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Construction Litigation

Where all attempts at resolving construction disputes have failed, parties will proceed to State or Federal Court, or in certain cases to Arbitration or Mediation, in order to resolve such disputes. Where a Mechanics Lien has been filed, the filing contruction professional has a few choices:

  • File a suit to foreclose the Mechanics Lien
  • File a breach of contract lawsuit to collect
  • File a combined suit to foreclose and collect

Each choice has a different outcome and expense profile:

Breach of Contract/Unjust Enrichment actions are often the least expensive and fastest way to arrive at a judgment. This is especially true if the amount at issue is less than $15,000 and the dispute ends up in Small Claims Court. Best of all, that court action can proceed while a separately filed Mechanics Lien remains on the subject property, resulting in double pressure on the property owner.

Mechanics Lien Foreclosure actions are generally the most expensive and most involved way to proceed. However, such actions are also the most likely to get results, as the conclusion of the case yields an actual foreclosure and sale of the subject property in order to pay down the Mechanics Lien claim. This is a result tha most homeowners will avoid at any cost.

Below find more information and links that can help you decide if construction litigation is something you need to explore.

Construction Client Intake Form [pdf]

Critical Documents to be Executed and Dates to be Observed on Construction Projects

This discussion will:

  • Point out general factors affecting a contractor's, subcontractor's or material supplier's right to payment
  • Put forth time limits to be observed in order to preserve the contractor's, subcontractor's or supplier's right to payment
  • Provide checklists that can be used and referred to as jobs progress
  • Provides a timetable that can be incorporated into the construction schedule for a job

Read More...[pdf]

Waving Lien Rights Related to Oral and Written Change Orders

The standard lien waiver provided by Chicago Title (f.1722 R5/96) says the signer accepts payment for all work and materials including extras, which include but are not limited to change orders, both oral and written, to the contract. While a change order is generally understood to mean any deviation from the original scope or specifications of a construction contract, Illinois law states that only written change orders are enforceable, and then only when they comply with the so-called Watson Requirements: That is, when:

(a) The work and materials constituting the extra was outside the scope of the contract...

Read More...[pdf]

Securing Sale-Tax Exemptions on Federal Construction Projects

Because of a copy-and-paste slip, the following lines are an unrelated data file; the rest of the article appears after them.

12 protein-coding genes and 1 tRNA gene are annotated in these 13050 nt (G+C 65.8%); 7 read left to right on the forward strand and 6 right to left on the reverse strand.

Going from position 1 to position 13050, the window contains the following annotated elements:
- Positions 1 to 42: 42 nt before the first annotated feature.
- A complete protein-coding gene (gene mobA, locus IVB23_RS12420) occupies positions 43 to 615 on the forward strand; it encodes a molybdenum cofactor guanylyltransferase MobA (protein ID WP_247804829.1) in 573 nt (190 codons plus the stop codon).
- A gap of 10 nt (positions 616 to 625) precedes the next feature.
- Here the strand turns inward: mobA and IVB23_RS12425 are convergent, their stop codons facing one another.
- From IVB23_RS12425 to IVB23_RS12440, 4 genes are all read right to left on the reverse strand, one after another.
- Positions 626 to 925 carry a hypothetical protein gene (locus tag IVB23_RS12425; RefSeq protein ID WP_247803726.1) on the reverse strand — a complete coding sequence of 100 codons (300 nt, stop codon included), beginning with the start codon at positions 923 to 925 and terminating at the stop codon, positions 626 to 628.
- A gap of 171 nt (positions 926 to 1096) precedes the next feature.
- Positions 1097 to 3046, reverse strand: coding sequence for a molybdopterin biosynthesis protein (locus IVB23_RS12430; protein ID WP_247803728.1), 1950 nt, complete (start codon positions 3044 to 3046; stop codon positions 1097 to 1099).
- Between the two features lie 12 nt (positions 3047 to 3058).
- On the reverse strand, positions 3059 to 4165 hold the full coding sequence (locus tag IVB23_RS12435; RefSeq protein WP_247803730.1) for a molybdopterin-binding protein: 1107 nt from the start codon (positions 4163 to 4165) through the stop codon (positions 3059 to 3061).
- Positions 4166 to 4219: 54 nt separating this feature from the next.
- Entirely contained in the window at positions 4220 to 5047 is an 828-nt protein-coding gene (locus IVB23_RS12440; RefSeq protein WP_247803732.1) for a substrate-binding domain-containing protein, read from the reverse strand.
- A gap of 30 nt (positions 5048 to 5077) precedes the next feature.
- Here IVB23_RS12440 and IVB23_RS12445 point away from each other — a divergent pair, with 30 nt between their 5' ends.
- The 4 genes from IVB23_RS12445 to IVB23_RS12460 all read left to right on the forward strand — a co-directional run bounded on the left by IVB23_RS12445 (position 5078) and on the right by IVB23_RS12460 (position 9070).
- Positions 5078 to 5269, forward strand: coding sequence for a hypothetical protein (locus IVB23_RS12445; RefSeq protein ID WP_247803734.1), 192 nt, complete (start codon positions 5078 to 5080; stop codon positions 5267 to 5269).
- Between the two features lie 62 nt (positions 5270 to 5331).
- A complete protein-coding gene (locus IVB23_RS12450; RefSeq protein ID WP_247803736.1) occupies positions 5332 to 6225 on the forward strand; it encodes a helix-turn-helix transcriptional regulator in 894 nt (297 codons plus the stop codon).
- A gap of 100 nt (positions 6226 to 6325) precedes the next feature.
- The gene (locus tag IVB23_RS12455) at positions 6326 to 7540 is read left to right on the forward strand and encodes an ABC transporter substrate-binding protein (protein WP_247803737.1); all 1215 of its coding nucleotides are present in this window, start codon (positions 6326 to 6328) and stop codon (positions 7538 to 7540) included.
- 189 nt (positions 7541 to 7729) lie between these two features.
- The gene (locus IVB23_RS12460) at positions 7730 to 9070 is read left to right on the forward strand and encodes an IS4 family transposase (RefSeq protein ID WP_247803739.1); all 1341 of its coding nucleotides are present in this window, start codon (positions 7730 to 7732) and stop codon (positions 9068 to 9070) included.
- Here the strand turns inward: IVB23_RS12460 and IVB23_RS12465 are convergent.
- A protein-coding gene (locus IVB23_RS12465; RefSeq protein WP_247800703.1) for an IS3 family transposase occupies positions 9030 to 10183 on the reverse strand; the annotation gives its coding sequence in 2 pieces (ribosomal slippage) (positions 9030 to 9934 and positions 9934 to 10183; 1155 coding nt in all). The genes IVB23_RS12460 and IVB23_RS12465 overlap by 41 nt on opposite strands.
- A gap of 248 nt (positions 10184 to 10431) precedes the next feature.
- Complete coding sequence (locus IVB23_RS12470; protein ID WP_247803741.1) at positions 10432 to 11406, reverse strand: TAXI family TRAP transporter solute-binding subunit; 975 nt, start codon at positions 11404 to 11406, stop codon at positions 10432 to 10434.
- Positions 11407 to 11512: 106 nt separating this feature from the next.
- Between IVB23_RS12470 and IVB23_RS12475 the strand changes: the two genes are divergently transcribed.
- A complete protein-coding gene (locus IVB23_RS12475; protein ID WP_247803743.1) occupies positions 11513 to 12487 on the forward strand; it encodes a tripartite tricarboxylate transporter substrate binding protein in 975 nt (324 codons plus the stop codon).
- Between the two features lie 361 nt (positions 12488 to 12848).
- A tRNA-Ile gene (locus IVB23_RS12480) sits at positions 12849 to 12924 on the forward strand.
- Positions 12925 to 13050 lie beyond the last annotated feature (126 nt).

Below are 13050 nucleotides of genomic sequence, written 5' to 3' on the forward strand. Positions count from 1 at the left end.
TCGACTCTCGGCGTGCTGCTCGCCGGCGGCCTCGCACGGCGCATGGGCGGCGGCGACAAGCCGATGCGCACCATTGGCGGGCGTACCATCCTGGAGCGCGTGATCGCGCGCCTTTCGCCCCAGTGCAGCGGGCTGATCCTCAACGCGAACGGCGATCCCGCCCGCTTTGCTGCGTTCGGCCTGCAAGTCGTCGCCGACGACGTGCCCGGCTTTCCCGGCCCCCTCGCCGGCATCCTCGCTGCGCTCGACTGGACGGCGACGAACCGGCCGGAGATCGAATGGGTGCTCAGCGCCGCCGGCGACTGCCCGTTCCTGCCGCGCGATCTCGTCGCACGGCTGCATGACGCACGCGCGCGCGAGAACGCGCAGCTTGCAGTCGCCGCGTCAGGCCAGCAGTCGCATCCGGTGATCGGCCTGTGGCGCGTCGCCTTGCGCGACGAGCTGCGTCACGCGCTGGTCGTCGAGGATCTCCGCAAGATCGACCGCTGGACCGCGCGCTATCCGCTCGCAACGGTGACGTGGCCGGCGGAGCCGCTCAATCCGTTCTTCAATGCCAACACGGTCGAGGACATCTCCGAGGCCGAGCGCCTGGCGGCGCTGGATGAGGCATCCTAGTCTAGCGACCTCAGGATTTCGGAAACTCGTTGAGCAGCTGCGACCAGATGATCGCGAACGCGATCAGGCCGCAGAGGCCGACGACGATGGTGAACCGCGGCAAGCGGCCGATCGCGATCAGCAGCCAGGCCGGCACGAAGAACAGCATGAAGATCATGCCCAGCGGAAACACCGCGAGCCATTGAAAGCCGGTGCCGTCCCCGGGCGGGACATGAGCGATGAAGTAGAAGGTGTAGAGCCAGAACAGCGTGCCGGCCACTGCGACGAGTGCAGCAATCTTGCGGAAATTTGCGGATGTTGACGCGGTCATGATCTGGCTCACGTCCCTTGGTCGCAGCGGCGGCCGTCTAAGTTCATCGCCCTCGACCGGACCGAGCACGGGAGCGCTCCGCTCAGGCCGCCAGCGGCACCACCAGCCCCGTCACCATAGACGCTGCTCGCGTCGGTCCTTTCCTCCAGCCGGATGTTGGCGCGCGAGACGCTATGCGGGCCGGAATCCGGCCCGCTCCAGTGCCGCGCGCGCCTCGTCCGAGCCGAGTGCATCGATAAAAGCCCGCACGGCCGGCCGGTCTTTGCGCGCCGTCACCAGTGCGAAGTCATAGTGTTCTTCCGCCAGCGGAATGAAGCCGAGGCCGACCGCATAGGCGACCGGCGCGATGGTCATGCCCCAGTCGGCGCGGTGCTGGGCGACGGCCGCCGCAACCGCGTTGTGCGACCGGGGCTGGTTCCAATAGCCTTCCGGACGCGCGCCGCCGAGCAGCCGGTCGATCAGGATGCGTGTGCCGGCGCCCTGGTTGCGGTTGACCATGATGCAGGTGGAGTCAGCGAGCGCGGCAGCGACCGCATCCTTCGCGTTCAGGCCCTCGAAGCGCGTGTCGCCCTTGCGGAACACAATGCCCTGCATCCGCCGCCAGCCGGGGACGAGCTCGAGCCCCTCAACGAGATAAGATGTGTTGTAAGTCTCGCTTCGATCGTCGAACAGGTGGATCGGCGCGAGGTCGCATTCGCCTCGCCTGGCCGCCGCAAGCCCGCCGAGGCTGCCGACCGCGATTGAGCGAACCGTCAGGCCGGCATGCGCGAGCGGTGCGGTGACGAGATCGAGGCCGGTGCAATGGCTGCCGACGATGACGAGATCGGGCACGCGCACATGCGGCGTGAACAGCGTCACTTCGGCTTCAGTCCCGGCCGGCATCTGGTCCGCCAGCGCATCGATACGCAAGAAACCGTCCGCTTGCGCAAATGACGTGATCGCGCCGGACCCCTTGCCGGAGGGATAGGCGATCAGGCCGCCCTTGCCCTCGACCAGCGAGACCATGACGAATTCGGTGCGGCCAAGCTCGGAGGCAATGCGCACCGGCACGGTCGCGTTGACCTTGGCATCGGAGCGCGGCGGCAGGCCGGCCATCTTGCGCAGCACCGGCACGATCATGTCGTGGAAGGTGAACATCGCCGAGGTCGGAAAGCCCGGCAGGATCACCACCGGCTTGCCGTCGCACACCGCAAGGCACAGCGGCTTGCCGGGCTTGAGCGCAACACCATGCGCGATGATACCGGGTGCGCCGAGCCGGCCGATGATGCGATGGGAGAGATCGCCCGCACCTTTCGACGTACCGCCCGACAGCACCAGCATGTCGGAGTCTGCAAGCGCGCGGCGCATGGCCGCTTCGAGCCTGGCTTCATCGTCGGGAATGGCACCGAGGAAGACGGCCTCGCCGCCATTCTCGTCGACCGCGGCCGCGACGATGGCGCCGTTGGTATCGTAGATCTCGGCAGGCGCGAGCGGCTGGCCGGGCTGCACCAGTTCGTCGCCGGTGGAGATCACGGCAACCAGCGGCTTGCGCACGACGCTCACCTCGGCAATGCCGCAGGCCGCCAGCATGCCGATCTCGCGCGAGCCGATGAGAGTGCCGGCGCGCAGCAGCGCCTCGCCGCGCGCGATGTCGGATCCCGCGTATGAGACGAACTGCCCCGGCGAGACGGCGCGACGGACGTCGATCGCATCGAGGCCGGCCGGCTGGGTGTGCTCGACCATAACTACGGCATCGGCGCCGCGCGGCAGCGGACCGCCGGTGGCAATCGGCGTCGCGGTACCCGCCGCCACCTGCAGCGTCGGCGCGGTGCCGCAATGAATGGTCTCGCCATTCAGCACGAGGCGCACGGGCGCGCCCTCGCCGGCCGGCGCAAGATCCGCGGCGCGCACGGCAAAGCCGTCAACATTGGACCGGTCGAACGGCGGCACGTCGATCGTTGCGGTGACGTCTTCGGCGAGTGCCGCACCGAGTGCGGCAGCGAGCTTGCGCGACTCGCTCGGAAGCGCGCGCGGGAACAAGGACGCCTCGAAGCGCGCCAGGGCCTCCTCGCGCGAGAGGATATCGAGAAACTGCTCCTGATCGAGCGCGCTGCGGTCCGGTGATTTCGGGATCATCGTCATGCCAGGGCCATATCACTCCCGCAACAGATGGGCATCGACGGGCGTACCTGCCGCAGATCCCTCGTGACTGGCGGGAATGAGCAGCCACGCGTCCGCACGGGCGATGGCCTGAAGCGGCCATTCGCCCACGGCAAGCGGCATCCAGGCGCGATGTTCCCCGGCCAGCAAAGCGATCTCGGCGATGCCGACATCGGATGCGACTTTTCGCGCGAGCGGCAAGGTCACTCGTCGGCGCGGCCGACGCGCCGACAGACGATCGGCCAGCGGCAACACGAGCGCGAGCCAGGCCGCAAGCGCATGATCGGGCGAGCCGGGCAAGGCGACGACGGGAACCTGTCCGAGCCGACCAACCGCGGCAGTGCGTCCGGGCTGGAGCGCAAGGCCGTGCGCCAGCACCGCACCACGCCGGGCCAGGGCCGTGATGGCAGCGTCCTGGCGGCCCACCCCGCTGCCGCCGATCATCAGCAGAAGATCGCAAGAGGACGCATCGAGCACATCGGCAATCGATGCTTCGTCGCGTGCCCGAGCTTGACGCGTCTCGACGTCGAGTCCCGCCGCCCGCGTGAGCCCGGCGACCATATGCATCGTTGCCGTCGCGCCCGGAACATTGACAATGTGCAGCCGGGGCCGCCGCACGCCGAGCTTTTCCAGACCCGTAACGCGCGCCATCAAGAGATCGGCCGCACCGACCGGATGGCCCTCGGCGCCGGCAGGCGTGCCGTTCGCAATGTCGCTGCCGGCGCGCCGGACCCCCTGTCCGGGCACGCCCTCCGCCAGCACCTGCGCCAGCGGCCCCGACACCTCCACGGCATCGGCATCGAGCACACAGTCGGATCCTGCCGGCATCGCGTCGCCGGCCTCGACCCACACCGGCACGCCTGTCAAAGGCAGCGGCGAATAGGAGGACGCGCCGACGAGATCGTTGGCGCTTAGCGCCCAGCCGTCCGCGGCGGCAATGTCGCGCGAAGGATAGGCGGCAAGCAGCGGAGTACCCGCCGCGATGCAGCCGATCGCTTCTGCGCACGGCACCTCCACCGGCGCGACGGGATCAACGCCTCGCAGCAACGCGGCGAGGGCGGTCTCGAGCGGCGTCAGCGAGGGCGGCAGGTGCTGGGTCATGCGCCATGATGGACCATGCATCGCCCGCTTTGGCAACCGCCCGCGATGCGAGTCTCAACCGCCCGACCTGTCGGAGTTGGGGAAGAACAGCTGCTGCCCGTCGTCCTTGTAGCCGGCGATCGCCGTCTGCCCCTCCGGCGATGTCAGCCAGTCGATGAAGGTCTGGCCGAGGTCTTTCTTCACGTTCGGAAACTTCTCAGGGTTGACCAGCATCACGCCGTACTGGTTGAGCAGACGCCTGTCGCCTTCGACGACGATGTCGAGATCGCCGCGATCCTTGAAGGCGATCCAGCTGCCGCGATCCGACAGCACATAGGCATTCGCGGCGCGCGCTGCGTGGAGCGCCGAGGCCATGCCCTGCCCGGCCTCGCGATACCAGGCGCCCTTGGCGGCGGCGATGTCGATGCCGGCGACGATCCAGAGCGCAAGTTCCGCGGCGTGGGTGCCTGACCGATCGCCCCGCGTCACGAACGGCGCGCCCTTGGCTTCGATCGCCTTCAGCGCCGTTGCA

ISSUE: How can a contractor secure an exemption from sales and use taxes for itself and its subcontractors in connection with a Federal building project?

ANSWER: The contractor may use its existing, State-issued, tax exemption number.

Read More...[pdf]
5 Methods of Project Planning

Five different methods are available to an owner of a property who has decided to embark on a construction project. They are:

Traditional Approach: the owner hires a design professional and a general contractor who in turn, hires the various trade subcontractors.

Fast Track Approach: the owner decides that the paramount factor is the speedy completion of the project.

Single Source Design Builder: who will not only design the construction project for the owner, but also will construct the project according to its design...

Read More...[pdf]
Preventing Contractors, Subcontractors and Suppliers From Claiming to be Owed Additional Sums for Change Orders

Placing a notation on a check such as Payment in Full, etc. will not prevent the party cashing the check from returning with additional claims for extras, change orders, etc.

Instead, the paying contractor or owner issuing a check should collect signed lien waivers beforehand and tie that checks as closely as possible to those waivers...

Read More...[pdf]
False Promises of Payment and Making Downstream Payments When Paid

The Illinois Mechanics Lien Act (Act) provides that any party that fraudulently induces a waiver is guilty of a misdemeanor. In addition, any party that receives funds is a trustee responsible to ensure the delivery of funds to its intended recipient.

Promising payment to induce lien waiver:

S21.01 of the Act provides that...

Read More...[pdf]
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Mr. Hedayat and all of his associates ALWAYS go above and beyond normal expections of Attorneys. Mr. Hedayat and each and every person that works with him truly care-not only about your legal case, but how you are getting through the case. Leslie
You could not ask for a better attorney than M. Hedayat. His staff is the most pleasant people talk to. I recomend this attorney to anyone that has legal issues. Keep up the good work. Joseph W.